Dawn of War box art THQ denies it will go bust in six months

Beleaguered game publisher THQ has denied reports that it will go bust within the next six months, labelling them as “outdated” and “false.”

Beleaguered game publisher THQ has denied reports that it will go bust within the next six months, labelling them as “outdated” and “false.”

 
The company, which publishes games like Dawn of War and the WWE series, was responding to allegations by Take-Two's CEO, Strauss Zelnick, that “THQ won't be around in six months."
 
Zelnick told attendees at the MIT Business in Gaming conference that THQ's strategy is not working and that the execution of that strategy was bad. He said THQ is focusing on licensed content from other people, such as UFC, WWE, Games Workshop, and Disney-Pixar, rather than developing and using its own intellectual property.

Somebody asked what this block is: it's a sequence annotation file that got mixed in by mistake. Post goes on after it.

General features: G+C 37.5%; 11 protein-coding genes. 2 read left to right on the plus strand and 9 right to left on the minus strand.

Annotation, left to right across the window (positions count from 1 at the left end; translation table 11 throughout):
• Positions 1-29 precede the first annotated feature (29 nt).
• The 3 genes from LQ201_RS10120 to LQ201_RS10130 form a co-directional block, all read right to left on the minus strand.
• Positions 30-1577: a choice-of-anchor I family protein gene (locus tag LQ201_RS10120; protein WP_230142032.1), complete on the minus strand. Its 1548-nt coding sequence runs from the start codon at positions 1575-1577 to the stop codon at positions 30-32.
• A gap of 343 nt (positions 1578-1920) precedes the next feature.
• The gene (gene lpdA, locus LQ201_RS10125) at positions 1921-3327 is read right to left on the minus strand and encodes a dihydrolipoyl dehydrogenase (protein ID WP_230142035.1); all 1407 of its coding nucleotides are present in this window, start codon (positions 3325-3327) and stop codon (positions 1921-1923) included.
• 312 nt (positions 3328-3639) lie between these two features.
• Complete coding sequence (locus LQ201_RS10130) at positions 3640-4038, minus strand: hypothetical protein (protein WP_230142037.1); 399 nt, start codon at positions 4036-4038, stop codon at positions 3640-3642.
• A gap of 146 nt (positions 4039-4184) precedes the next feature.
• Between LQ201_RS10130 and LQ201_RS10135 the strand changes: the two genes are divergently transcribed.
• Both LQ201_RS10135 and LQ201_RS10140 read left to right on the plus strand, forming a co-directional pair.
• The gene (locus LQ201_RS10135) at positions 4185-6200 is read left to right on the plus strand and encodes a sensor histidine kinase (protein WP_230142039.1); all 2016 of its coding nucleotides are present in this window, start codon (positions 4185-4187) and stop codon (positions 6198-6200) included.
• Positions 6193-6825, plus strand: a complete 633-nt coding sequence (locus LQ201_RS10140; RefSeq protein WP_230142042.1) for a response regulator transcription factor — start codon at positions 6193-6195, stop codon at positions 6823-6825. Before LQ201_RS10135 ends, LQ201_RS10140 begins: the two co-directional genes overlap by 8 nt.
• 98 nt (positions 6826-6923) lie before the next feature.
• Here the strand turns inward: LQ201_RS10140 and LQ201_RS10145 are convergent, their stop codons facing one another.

Licensing leaves game publishers at the mercy of license holders, according to Zelnick, regardless of whether or not the company does a good job with the licensed title. Profits will be eroded by licensing fees, making it difficult for companies that predominantly employ licenses to keep afloat.
 
Dawn of War box art THQ denies it will go bust in six months
 
In Zelnick's address he was also disparaging of THQ's quality, suggesting that Take-Two produces games that are much higher in quality than what THQ is making. He said quality is vital to success in the game industry, but that THQ's quality “hasn't measured up.”
 
"Obviously, Mr. Zelnick's perception of THQ is outdated and inaccurate,” THQ told Joystiq. “His comments are irresponsible and false. Perhaps he would be better off commenting on his own business."
 
Zelnick might be poking his nose where it isn't wanted, but it's hard to deny that THQ is struggling to stay alive. Its shares dropped below $1 in January, which could see it being delisted from the stock market, and it has been forced to cancel a number of projects, including its uDraw tablet computer and its Warhammer 40,000: Dark Millenium Online MMO, which will now be turned into a single-player game instead. With such a run of bad luck, the company's future looks gloomy at best.
 
Source: Joystiq